Portrait course, lesson # 10

15 Nov

This time I decided to use pastel pencils, as suggested in the book “The Artist’s Complete Guide To Drawing The Head” by William L. Maughan, where the paper is a middle tone between white and sanguine red, giving you 4 possible tones (white, paper, light sanguine, dark sanguine). The white is using mostly for indicating highlights.

Portrait Course 2010-11-15 # 11
1. Quick sketch of 20 minutes of the model, at a quarter of the usual size.

Portrait Course 2010-11-15 # 22
2. First set-up, with the contours of the model in sanguine pastel.

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3. Further definition of the features. Notice that the mouth is not put right in the face (too far to the model’s left).

Portrait Course 2010-11-15 # 44
4. Definition of the hair and tones in the face. Notice that the head is too wide at the lower half (belove the eyes).

Portrait Course 2010-11-15 # 55
5. Trying to make the face somewhat narrower, but I guess I overdid it. Perhaps I should have put the eyes differently in the face to begin with.

Portrait Course 2010-11-15 # 66
6. Here the instructor stepped in and redrew the mouth. It clearly was too far to the model’s left.

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7. I put some extra effort in getting the eyes more expressive. I also had to put on more sanguine pastel, because after applying fixative, it goes deeper into the paper than the white pastel, making it appear fainter than without the fixative.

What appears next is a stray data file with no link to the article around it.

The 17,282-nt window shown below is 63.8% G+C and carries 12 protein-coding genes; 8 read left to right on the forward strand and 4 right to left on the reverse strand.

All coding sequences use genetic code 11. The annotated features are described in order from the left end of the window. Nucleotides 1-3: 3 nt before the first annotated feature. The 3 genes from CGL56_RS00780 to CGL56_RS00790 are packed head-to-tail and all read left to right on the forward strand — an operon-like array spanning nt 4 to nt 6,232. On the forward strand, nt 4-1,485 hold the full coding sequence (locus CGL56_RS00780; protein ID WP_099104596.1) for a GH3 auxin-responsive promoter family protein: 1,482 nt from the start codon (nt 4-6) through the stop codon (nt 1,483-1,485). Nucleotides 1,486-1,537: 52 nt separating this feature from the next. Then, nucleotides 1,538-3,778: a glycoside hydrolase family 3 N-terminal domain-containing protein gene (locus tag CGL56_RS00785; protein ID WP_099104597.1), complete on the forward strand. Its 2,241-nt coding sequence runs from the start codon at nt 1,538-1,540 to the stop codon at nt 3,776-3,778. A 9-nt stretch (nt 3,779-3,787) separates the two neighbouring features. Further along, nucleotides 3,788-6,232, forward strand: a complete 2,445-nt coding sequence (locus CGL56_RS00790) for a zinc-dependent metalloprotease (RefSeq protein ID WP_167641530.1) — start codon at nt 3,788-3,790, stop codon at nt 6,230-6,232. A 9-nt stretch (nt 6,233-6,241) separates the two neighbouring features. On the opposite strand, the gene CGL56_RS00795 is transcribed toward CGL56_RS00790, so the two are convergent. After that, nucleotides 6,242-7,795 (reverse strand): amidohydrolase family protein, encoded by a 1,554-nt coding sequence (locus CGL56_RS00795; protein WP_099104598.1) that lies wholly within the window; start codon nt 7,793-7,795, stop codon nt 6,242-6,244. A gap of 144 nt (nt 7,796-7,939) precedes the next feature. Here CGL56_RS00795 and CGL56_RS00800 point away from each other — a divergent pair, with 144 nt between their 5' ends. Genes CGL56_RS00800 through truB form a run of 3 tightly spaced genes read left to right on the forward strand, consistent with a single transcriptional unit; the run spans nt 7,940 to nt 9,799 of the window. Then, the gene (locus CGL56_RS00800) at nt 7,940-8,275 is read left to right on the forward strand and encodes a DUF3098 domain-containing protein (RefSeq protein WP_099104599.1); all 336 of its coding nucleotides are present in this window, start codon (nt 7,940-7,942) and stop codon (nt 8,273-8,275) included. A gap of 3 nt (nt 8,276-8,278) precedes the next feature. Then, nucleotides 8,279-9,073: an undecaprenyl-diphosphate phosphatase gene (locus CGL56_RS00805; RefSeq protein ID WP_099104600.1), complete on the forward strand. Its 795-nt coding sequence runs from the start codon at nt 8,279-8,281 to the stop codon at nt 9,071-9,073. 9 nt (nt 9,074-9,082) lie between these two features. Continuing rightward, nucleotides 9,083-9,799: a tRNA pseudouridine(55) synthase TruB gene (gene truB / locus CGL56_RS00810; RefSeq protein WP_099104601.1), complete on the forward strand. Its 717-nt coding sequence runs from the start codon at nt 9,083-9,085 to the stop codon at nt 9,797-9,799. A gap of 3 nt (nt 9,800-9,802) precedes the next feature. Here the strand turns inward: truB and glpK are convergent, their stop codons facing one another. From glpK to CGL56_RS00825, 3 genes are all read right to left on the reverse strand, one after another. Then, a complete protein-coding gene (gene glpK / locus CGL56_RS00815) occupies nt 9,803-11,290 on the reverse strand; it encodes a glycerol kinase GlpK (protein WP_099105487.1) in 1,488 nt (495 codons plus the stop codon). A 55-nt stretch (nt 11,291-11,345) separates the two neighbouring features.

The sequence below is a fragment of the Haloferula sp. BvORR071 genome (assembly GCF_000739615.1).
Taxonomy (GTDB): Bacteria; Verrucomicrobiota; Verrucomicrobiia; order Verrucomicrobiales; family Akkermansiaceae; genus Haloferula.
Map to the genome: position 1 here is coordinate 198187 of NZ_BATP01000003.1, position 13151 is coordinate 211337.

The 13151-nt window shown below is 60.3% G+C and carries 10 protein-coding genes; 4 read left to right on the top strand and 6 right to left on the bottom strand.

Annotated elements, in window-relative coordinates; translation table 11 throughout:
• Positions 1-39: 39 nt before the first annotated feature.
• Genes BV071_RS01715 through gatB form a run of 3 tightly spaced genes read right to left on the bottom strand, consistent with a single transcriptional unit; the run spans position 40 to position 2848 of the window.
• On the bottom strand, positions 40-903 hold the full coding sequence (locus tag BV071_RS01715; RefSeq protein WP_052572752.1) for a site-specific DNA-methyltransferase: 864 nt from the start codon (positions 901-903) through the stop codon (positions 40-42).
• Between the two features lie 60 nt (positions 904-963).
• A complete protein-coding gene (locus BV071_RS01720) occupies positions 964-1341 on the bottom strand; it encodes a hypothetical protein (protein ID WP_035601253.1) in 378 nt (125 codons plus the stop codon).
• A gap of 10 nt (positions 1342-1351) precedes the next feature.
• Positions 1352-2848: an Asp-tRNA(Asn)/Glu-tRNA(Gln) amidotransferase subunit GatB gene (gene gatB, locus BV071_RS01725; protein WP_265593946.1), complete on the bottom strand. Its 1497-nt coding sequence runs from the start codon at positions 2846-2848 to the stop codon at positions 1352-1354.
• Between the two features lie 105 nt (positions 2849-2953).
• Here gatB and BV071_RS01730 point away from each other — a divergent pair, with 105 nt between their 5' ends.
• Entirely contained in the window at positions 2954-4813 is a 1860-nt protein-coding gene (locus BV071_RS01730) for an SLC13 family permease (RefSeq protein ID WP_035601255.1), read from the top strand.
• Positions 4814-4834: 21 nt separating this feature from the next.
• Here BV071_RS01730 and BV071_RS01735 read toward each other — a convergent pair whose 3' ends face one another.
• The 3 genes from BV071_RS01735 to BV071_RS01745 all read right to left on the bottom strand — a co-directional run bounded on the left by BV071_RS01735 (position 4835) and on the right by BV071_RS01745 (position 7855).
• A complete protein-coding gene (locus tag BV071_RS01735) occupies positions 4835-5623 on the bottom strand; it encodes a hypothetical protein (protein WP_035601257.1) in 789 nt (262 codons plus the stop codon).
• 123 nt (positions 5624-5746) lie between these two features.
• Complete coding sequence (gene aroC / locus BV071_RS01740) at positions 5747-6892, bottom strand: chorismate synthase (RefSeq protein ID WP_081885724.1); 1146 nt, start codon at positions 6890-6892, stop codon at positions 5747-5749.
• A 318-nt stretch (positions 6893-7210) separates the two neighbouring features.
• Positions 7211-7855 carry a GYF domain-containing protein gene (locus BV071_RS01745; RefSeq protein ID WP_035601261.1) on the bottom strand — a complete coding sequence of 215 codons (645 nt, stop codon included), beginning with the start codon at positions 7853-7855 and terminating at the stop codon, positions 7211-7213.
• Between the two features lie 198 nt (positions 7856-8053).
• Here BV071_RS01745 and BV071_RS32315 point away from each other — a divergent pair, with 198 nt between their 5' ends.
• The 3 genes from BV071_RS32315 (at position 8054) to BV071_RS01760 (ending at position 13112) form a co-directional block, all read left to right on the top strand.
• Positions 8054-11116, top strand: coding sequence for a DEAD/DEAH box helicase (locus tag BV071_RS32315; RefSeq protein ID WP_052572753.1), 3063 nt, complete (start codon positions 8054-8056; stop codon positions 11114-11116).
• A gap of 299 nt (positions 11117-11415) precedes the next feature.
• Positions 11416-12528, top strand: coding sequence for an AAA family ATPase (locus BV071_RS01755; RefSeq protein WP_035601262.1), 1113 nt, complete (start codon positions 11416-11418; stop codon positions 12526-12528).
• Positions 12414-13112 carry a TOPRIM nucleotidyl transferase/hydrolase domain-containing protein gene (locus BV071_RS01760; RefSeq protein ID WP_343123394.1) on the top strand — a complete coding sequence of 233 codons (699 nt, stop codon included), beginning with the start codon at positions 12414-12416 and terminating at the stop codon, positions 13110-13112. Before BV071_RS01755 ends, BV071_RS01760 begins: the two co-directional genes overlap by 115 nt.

I must say that, apart from next week, when I didn’t feel so good, each week I see some improvement. If I put all the results from weeks 2 until 10 side by side, I see a gradual improvement in skill level. It seems I’m not paying all those euros for nothing.

And I believe this was the first time I felt somewhat relaxed while drawing. The instructor didn’t give too much critique, because I clearly needed much (well, except the mouth and the width of the face, perhaps).

2 Responses to “Portrait course, lesson # 10”

  1. gonzalexx November 16, 2010 at 12:12 am #

    Excellent, Rene!
    Improvement shows, as you say you feel itt does!
    I had no idea about the fixative behavior, then again, I haven’t used either fixative, or pastels in that manner.
    Apart from the small placing problems you mention, as a whole, it looks awesome. You can see how this person is feeling. After sitting for a while, anyone can get restless, but I imagine you froze the one look you wanted, and it looks great.
    Thanks so much for sharing. The way you describe the process is worth your effort in putting it down and more. It shows how you are analyzing as you draw, and brings out the value in the experience. This portrait session is great.
    Thanks again!

  2. René November 16, 2010 at 12:43 am #

    Yes, pastels don’t like fixative. This means you always need to go easy with fixative. However, to transport the drawing I roll it up and put it in a tube. This mean I have to use quite some fixative to prevent it attaching to the backbof the paper. And when I store it at home, I put it on top of the drawing of the previous lesson, to save space and money.

    Finding storage methods and room for my artwork is a problem anyway. There are storage cabinets, bur I really don’t have the room, nor the money to buy those. I guess I just have too much stuff.

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